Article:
Yesterday was election day in the United States.
Among the races was a special election to fill a vacant Congressional seat in upstate New York (near Canada). The seat had been a safe Republican district for over 100 years.
But, this year was different. Not only did it attract national attention, but the Democratic candidate won.
Prominent conservatives thought the Republican candidate was too moderate, and refused to support her. So, they got their own candidate, and ran him under a Conservative party ticket.
The trouble was, he didn’t live in the district. When the local paper interviewed him, they discovered he knew very little about the issues that were important to the area. In a meeting with the paper’s editorial board, his high-powered Conservative advisers dismissed those issues as “provincial” and unimportant.
This is not about Republican (generally more right-wing) or Democratic (generally more-left wing) politics; it’s about what happens when you ignore your real customers in favor of your own needs and desires.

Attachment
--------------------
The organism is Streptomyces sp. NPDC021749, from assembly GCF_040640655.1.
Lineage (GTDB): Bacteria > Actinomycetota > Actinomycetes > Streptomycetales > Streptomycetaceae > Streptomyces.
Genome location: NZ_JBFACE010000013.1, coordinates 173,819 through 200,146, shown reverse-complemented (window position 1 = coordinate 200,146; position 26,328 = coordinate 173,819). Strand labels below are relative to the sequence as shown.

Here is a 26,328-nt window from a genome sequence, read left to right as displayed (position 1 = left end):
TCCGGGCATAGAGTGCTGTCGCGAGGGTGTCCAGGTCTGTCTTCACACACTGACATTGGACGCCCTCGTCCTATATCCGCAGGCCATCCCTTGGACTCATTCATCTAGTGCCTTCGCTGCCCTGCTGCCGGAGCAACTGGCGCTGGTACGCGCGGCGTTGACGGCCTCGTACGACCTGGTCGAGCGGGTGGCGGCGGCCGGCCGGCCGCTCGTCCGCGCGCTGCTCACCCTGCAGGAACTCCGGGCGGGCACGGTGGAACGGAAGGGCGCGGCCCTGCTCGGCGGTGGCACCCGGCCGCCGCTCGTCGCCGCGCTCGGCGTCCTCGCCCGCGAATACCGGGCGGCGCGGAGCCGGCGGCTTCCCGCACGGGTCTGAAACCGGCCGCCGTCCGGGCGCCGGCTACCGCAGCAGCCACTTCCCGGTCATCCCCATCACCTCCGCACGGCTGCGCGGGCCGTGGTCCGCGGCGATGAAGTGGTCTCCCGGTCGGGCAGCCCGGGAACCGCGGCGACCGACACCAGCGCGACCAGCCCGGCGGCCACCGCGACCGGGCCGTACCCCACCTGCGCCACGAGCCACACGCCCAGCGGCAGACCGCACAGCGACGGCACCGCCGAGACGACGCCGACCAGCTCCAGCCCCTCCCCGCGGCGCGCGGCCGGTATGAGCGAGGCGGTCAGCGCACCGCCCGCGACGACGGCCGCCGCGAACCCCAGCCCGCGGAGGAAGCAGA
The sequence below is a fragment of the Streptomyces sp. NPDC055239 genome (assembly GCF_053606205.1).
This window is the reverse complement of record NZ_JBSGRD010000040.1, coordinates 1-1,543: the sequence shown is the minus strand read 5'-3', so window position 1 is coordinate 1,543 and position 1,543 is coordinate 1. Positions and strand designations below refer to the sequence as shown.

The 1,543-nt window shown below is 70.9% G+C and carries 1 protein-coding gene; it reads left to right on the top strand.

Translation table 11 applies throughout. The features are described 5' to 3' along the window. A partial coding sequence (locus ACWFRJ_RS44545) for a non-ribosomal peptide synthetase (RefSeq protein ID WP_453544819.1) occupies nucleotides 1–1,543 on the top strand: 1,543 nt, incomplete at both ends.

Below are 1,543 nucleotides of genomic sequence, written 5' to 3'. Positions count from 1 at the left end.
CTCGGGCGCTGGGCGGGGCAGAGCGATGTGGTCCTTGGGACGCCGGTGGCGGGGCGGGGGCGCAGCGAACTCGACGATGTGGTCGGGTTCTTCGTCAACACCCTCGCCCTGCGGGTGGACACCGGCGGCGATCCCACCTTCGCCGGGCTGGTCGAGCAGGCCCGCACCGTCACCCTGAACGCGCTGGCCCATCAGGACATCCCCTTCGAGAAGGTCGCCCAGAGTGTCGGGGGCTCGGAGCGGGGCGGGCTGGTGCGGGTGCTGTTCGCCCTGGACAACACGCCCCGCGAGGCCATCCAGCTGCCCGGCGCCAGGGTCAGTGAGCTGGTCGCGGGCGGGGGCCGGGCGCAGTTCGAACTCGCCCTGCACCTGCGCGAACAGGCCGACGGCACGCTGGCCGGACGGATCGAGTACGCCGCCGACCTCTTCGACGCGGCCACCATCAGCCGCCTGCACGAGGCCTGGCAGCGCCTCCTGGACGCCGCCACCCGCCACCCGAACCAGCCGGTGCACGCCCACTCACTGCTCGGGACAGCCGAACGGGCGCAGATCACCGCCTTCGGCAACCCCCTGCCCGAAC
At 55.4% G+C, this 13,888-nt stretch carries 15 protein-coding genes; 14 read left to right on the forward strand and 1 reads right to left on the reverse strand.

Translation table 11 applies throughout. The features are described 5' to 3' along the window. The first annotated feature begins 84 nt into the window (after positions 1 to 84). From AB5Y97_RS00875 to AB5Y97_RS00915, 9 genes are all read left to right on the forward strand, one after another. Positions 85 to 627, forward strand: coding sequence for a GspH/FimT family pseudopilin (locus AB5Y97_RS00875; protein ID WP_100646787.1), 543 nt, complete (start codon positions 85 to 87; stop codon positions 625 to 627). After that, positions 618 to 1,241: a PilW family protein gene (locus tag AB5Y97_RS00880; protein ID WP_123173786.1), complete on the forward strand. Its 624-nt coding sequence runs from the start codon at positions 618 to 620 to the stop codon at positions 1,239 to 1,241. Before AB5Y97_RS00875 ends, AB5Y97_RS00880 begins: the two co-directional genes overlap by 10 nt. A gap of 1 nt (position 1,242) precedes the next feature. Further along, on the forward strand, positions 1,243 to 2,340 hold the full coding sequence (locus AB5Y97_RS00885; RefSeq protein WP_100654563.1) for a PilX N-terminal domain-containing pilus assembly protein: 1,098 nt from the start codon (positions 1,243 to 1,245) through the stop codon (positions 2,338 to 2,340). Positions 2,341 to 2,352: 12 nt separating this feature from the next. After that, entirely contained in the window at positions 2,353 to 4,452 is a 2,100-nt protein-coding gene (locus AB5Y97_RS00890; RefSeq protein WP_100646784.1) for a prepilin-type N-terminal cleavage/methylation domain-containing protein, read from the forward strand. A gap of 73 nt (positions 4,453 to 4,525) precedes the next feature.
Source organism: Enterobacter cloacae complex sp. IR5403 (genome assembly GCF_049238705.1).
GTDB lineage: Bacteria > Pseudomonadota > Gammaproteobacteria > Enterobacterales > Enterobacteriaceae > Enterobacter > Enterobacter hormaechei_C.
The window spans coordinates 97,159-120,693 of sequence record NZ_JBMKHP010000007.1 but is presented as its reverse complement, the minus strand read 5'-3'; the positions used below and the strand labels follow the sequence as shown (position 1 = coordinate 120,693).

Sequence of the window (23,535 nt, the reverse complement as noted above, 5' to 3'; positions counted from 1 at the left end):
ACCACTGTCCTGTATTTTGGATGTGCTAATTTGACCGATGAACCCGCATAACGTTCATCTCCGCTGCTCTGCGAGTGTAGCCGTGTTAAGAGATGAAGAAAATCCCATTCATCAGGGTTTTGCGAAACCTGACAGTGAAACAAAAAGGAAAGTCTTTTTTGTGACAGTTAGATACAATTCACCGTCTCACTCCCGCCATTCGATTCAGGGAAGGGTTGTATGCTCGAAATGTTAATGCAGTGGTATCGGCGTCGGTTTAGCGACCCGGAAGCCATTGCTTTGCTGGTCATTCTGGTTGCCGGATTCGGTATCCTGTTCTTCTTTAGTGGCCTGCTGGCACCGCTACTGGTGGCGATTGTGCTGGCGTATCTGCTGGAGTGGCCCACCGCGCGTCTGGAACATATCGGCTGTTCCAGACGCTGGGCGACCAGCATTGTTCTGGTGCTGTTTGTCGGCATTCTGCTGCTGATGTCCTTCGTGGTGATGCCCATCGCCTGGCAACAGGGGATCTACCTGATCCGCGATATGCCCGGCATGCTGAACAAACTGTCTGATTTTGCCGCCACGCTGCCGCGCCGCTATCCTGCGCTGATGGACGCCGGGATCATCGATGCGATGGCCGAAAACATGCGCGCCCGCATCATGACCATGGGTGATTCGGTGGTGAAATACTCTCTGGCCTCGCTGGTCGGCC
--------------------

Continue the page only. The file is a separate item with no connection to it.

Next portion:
Run Again. And Again. And Again.
Here in New York City, the mayor changed the rules so he could run for a third term. He spent $100,000,000 of his own money to get it. He won, but just barely, against an underfunded opponent who could barely fight back. The mayor ran because of what he wanted, not because of what the people wanted.
Ignore Your Customers (and Lose Them)
The conservatives in upstate New York completely ignored what the voters in the district (the customers) wanted. A candidate for local office who thinks local issues aren’t important is doomed to failure. A company that thinks its own needs are more important than its customers’ needs is also doomed.
When you develop your systems, policies, Web site, or marketing, think what your customers want.